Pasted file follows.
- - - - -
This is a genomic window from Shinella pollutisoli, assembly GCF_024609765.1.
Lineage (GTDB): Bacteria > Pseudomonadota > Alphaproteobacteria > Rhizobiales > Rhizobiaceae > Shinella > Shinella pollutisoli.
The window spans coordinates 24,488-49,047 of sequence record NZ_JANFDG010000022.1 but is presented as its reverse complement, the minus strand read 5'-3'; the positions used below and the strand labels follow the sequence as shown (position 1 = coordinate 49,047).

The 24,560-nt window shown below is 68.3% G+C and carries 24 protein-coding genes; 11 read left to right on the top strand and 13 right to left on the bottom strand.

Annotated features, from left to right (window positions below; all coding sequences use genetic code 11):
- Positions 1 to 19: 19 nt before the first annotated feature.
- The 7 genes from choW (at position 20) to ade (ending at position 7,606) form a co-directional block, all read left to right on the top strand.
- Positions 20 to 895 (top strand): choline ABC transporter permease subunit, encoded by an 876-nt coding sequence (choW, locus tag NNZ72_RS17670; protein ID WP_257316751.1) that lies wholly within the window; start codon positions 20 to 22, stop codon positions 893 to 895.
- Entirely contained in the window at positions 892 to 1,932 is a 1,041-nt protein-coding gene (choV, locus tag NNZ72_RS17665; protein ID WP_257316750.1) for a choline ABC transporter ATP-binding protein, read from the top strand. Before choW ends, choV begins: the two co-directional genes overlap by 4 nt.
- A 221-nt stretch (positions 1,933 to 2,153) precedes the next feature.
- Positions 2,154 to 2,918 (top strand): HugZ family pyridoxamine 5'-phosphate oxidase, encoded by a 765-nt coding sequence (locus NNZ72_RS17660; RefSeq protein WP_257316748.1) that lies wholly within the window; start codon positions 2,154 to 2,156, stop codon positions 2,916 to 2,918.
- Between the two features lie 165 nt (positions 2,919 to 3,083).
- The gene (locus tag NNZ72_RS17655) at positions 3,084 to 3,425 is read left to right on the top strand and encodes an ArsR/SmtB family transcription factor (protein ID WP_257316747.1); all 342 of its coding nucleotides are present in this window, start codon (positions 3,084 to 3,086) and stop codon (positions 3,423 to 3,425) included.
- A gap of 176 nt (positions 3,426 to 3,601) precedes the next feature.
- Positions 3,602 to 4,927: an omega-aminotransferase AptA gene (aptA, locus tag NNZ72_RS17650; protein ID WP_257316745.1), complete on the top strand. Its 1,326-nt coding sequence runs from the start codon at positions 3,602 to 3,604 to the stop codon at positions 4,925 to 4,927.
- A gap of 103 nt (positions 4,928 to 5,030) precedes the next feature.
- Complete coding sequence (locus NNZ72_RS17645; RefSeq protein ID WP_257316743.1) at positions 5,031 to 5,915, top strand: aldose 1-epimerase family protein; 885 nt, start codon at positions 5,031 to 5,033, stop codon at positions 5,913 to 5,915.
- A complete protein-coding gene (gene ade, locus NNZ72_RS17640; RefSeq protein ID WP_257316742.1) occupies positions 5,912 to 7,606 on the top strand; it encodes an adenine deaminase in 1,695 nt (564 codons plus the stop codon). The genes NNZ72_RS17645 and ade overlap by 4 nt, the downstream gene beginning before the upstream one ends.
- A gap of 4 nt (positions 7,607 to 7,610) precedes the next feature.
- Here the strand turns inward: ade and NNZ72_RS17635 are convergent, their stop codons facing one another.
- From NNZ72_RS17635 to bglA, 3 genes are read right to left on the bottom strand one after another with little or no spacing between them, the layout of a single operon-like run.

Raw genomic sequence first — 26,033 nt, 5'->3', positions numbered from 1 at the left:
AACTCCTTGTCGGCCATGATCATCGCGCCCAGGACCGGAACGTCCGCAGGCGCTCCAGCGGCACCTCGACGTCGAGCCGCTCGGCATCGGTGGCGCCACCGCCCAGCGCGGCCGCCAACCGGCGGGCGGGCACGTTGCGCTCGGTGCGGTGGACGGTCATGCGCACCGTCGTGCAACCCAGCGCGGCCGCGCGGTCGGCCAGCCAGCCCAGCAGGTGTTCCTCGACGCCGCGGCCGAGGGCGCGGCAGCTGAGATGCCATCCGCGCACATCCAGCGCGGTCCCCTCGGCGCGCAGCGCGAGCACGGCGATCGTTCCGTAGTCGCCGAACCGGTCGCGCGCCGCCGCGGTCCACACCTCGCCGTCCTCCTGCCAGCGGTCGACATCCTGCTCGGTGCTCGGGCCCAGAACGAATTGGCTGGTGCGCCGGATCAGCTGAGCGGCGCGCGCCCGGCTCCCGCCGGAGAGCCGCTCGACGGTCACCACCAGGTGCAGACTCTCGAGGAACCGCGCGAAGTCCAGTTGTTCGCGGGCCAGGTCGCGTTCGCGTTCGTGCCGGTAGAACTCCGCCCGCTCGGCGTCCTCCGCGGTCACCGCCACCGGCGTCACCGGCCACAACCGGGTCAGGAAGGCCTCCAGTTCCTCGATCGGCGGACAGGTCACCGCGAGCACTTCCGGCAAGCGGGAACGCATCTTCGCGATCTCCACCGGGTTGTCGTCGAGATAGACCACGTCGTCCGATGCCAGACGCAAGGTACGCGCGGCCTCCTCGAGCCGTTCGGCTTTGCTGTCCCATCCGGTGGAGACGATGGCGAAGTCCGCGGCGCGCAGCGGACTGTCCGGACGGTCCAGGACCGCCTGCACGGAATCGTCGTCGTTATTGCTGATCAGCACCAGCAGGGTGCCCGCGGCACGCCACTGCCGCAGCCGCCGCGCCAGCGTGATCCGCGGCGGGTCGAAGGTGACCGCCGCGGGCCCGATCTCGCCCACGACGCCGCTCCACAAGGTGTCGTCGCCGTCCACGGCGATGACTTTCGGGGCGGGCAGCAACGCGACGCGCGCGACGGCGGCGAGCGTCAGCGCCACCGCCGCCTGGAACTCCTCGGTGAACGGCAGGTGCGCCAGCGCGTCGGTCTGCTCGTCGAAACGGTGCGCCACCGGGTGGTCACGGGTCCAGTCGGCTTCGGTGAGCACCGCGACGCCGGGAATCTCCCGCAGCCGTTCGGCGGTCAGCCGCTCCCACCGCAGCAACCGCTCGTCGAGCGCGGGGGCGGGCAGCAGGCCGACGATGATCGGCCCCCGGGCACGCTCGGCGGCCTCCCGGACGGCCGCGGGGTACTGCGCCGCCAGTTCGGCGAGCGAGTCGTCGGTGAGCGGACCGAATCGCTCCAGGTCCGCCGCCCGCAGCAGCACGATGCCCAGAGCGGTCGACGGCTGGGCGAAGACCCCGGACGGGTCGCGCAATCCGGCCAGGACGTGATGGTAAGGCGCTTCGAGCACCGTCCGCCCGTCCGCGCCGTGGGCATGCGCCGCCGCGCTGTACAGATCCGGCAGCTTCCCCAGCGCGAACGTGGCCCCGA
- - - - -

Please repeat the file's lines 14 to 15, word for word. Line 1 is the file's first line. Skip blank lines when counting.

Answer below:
- A gap of 176 nt (positions 3,426 to 3,601) precedes the next feature.
- Positions 3,602 to 4,927: an omega-aminotransferase AptA gene (aptA, locus tag NNZ72_RS17650; protein ID WP_257316745.1), complete on the top strand. Its 1,326-nt coding sequence runs from the start codon at positions 3,602 to 3,604 to the stop codon at positions 4,925 to 4,927.